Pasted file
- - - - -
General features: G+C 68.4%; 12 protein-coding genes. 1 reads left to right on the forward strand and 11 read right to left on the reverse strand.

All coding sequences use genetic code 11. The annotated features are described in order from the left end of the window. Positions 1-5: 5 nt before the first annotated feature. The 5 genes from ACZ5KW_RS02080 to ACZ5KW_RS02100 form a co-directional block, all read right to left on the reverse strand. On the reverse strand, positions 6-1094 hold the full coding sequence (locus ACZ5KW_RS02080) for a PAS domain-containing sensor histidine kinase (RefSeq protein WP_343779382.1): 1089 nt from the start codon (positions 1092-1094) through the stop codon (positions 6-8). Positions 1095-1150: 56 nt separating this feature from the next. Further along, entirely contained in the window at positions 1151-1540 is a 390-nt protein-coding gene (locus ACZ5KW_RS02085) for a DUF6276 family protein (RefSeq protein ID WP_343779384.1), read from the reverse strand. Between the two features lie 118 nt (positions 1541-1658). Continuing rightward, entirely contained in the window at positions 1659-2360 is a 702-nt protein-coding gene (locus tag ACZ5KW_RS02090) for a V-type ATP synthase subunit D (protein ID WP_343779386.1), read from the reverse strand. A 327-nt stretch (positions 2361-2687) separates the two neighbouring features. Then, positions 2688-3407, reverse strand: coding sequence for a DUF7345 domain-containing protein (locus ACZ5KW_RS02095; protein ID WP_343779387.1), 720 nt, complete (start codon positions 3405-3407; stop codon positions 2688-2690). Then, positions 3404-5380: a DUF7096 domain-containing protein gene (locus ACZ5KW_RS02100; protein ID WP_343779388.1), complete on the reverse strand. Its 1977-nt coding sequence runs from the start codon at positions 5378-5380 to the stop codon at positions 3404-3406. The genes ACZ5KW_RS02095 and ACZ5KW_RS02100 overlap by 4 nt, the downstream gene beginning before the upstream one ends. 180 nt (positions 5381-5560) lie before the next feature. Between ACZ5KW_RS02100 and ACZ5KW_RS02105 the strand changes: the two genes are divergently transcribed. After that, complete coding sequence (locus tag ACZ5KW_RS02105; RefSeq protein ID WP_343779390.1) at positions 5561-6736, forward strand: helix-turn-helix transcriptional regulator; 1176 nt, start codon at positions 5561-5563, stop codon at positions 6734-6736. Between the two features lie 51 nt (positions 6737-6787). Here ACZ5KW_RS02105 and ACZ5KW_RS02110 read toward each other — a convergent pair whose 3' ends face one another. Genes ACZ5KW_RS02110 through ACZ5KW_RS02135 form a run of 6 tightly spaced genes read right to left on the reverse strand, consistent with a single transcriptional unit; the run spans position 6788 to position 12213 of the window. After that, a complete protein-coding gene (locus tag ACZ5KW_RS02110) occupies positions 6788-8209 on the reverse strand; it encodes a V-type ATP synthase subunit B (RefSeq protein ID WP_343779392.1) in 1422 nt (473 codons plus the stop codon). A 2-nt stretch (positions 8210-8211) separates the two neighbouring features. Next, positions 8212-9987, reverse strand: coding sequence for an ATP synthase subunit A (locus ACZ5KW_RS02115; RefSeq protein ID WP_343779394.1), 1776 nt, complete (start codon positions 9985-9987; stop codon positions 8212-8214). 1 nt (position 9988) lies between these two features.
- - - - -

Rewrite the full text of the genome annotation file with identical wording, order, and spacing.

General features: G+C 68.4%; 12 protein-coding genes. 1 reads left to right on the forward strand and 11 read right to left on the reverse strand.

All coding sequences use genetic code 11. The annotated features are described in order from the left end of the window. Positions 1-5: 5 nt before the first annotated feature. The 5 genes from ACZ5KW_RS02080 to ACZ5KW_RS02100 form a co-directional block, all read right to left on the reverse strand. On the reverse strand, positions 6-1094 hold the full coding sequence (locus ACZ5KW_RS02080) for a PAS domain-containing sensor histidine kinase (RefSeq protein WP_343779382.1): 1089 nt from the start codon (positions 1092-1094) through the stop codon (positions 6-8). Positions 1095-1150: 56 nt separating this feature from the next. Further along, entirely contained in the window at positions 1151-1540 is a 390-nt protein-coding gene (locus ACZ5KW_RS02085) for a DUF6276 family protein (RefSeq protein ID WP_343779384.1), read from the reverse strand. Between the two features lie 118 nt (positions 1541-1658). Continuing rightward, entirely contained in the window at positions 1659-2360 is a 702-nt protein-coding gene (locus tag ACZ5KW_RS02090) for a V-type ATP synthase subunit D (protein ID WP_343779386.1), read from the reverse strand. A 327-nt stretch (positions 2361-2687) separates the two neighbouring features. Then, positions 2688-3407, reverse strand: coding sequence for a DUF7345 domain-containing protein (locus ACZ5KW_RS02095; protein ID WP_343779387.1), 720 nt, complete (start codon positions 3405-3407; stop codon positions 2688-2690). Then, positions 3404-5380: a DUF7096 domain-containing protein gene (locus ACZ5KW_RS02100; protein ID WP_343779388.1), complete on the reverse strand. Its 1977-nt coding sequence runs from the start codon at positions 5378-5380 to the stop codon at positions 3404-3406. The genes ACZ5KW_RS02095 and ACZ5KW_RS02100 overlap by 4 nt, the downstream gene beginning before the upstream one ends. 180 nt (positions 5381-5560) lie before the next feature. Between ACZ5KW_RS02100 and ACZ5KW_RS02105 the strand changes: the two genes are divergently transcribed. After that, complete coding sequence (locus tag ACZ5KW_RS02105; RefSeq protein ID WP_343779390.1) at positions 5561-6736, forward strand: helix-turn-helix transcriptional regulator; 1176 nt, start codon at positions 5561-5563, stop codon at positions 6734-6736. Between the two features lie 51 nt (positions 6737-6787). Here ACZ5KW_RS02105 and ACZ5KW_RS02110 read toward each other — a convergent pair whose 3' ends face one another. Genes ACZ5KW_RS02110 through ACZ5KW_RS02135 form a run of 6 tightly spaced genes read right to left on the reverse strand, consistent with a single transcriptional unit; the run spans position 6788 to position 12213 of the window. After that, a complete protein-coding gene (locus tag ACZ5KW_RS02110) occupies positions 6788-8209 on the reverse strand; it encodes a V-type ATP synthase subunit B (RefSeq protein ID WP_343779392.1) in 1422 nt (473 codons plus the stop codon). A 2-nt stretch (positions 8210-8211) separates the two neighbouring features. Next, positions 8212-9987, reverse strand: coding sequence for an ATP synthase subunit A (locus ACZ5KW_RS02115; RefSeq protein ID WP_343779394.1), 1776 nt, complete (start codon positions 9985-9987; stop codon positions 8212-8214). 1 nt (position 9988) lies between these two features.